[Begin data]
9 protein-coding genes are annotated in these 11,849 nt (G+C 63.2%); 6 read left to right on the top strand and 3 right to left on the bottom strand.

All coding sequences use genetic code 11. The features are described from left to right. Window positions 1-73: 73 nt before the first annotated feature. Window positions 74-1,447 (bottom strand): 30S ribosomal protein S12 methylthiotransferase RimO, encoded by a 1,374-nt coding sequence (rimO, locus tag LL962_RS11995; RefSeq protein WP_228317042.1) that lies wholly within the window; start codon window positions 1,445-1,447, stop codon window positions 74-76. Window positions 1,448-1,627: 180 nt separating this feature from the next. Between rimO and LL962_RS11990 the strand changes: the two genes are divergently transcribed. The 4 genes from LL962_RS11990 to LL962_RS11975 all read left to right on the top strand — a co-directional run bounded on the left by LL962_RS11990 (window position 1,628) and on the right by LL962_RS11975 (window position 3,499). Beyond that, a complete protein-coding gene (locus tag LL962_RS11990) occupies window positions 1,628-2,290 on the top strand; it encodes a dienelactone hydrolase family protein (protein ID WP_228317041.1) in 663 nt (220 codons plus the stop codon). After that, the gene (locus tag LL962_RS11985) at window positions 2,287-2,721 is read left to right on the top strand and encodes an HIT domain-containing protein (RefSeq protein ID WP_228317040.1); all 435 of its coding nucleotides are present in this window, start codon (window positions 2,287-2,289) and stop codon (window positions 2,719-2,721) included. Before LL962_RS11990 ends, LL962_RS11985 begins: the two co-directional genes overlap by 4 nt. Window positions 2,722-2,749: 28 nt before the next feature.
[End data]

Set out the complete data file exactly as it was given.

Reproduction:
9 protein-coding genes are annotated in these 11,849 nt (G+C 63.2%); 6 read left to right on the top strand and 3 right to left on the bottom strand.

All coding sequences use genetic code 11. The features are described from left to right. Window positions 1-73: 73 nt before the first annotated feature. Window positions 74-1,447 (bottom strand): 30S ribosomal protein S12 methylthiotransferase RimO, encoded by a 1,374-nt coding sequence (rimO, locus tag LL962_RS11995; RefSeq protein WP_228317042.1) that lies wholly within the window; start codon window positions 1,445-1,447, stop codon window positions 74-76. Window positions 1,448-1,627: 180 nt separating this feature from the next. Between rimO and LL962_RS11990 the strand changes: the two genes are divergently transcribed. The 4 genes from LL962_RS11990 to LL962_RS11975 all read left to right on the top strand — a co-directional run bounded on the left by LL962_RS11990 (window position 1,628) and on the right by LL962_RS11975 (window position 3,499). Beyond that, a complete protein-coding gene (locus tag LL962_RS11990) occupies window positions 1,628-2,290 on the top strand; it encodes a dienelactone hydrolase family protein (protein ID WP_228317041.1) in 663 nt (220 codons plus the stop codon). After that, the gene (locus tag LL962_RS11985) at window positions 2,287-2,721 is read left to right on the top strand and encodes an HIT domain-containing protein (RefSeq protein ID WP_228317040.1); all 435 of its coding nucleotides are present in this window, start codon (window positions 2,287-2,289) and stop codon (window positions 2,719-2,721) included. Before LL962_RS11990 ends, LL962_RS11985 begins: the two co-directional genes overlap by 4 nt. Window positions 2,722-2,749: 28 nt before the next feature.